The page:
Posted: 5:15 p.m.
The Monday chirping, of course, buzzed around Bengals quarterback Carson Palmer showing up for the start of offseason workouts without his two top receivers in T.J. Houshmandzadeh and Chad Johnson.
But Antonio Chatman, fresh off a Chad workout in Los Angeles, showed up at Paul Brown Stadium the way he's never been in two Bengals regular seasons.
And if he's healthy, Charles Collins, junior college coach of Johnson and Chatman, says Chatman can be "a poor man's Steve Smith."
"He can do one thing that Chad and T.J. can't do and that's take the underneath pass and get yards after catch," Collins said Monday after leading Johnson through a workout. "A Wes Welker, but a Wes Welker that can finish."
He admitted Monday he was never really right last season while catching 19 balls in 13 games for just a 7.8-yard average.
"I came back and played through a lot of pain," said Chatman, who thought the pull was related to the groin problem. "When you have surgery on your groin, it takes a good year to really come back and I had both sides done. It kind of throws everything off."
The 5-8, 180-pound Chatman is supposed to be one of those slot receivers with burning speed that keeps defenses honest. At 29, he says he still has it, and "it started coming back at the end of last year," and Collins has been suitably impressed after spending the last five weeks directing him through workouts in L.A.
"My whole thing now is staying healthy," Chatman said. "My entire focus is on getting ready for training camp and keeping that in mind as I get my body ready."
Collins coached Johnson and Smith, a Carolina Pro Bowler, at Santa Monica Junior College. He later coached Chatman at El Camino College. He continues to work with them, as well as Houshmandzadeh and other receivers, at various junctures during the offseason.
Among other things, Collins is insisting to Johnson that he should be preparing for this season with the mindset that he will be playing for the Bengals.
"We were focused on keeping Antonio healthy," Collins said. "We worked on his body core, his lower body, and his legs. If Antonio can stay healthy, he can do what Steve Smith has done for a long time and that's come up with yards after catch. At the same point in college, they were twins."
Chatman, with his 49-catch season in Green Bay in 2005, and Chris Henry, with 88 catches in three seasons, are the most experienced receivers with Houshmandzadeh and Johnson on the sidelines.
Chatman says he thinks Johnson is eventually going to show up despite the trade rants. He said Johnson showed up last week in Los Angeles to work out with Collins.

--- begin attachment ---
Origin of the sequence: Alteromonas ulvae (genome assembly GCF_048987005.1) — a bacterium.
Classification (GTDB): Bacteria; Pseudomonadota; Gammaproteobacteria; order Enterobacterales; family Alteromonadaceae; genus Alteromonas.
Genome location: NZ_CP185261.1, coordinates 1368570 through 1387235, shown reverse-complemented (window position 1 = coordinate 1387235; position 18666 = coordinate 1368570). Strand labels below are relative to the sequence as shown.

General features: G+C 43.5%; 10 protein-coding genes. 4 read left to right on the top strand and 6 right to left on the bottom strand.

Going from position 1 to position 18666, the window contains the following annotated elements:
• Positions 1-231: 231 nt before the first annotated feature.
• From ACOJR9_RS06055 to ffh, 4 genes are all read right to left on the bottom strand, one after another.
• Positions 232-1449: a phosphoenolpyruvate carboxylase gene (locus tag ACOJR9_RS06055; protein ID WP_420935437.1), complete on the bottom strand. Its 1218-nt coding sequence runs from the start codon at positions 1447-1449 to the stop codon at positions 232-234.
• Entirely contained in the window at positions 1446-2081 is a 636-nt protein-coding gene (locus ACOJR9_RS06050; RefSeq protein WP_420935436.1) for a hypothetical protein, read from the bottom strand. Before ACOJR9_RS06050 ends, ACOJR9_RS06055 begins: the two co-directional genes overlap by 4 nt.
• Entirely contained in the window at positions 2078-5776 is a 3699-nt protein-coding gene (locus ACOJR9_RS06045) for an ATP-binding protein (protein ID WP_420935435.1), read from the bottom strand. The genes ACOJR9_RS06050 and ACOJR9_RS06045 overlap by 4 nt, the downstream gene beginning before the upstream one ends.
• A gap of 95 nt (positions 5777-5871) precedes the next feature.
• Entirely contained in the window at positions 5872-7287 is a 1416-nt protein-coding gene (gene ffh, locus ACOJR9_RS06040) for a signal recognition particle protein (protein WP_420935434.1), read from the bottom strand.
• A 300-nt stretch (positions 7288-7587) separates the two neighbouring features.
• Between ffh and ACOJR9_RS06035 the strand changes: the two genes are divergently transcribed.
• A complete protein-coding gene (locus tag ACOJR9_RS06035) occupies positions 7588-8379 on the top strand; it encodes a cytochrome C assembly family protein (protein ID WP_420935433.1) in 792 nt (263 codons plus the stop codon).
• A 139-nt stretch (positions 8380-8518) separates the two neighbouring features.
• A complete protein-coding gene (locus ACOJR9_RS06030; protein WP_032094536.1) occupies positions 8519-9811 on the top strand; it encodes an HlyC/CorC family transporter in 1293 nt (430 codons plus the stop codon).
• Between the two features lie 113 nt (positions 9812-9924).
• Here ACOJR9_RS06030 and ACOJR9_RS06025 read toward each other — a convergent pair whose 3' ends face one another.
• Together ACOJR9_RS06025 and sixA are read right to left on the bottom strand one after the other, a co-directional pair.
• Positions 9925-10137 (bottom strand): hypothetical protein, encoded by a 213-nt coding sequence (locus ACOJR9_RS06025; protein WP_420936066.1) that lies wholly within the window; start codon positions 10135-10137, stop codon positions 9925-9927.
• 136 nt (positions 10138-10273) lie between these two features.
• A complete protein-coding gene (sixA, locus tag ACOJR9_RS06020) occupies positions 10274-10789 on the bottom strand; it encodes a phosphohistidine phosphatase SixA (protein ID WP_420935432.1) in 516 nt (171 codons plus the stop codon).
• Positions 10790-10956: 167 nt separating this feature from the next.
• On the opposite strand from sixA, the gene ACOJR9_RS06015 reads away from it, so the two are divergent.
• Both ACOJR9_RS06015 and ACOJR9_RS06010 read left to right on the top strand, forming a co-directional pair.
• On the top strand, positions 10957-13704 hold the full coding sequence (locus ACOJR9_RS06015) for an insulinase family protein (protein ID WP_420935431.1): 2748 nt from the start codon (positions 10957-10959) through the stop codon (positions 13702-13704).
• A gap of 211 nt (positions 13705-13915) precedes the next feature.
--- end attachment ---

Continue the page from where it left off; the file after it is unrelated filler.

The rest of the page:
"I expect him to be back," Chatman said. "Once he gets his mind right. Once gets through all this BS, he'll be all right. It's all the outside stuff that gets to him. Him looking at other people's contracts and all the other BS that gets him going. Once he's here, he's fine."
Collins, his most trusted mentor and harshest critic, doesn't sound as patient with Johnson. He said Johnson looked good in Monday's workout but that he is counseling him to reach out "and mend some fences" with the Bengals.
"He's fine. We're working to get his mind right," Collins said. "We're working to use all that energy and passion into helping the team. He's doing what he always does. He's working hard."
"I know it means my career. I don't want to put myself in that place again," Henry said. "I feel like I'm getting a fresh start. To be able to start the season with my teammates is going to be a big help."
With Houshmandzadeh opting to stay in Los Angeles with his trainers and Johnson trying to broker a trade by staying away, Henry stands tall and not just because he's 6-4. He says he's trying to step up in the vacuum.
"I feel like I'm already trying to do some of that. I've been around a couple of years now," he said.
Palmer has always been one of Henry's biggest fans and why not? In his first two seasons, 15 of Henry's 67 catches went for touchdowns.
"He's got the talent," Palmer said. 'Everybody has seen it. He just has to get in shape and be ready to play and when his number is called he has to make the play."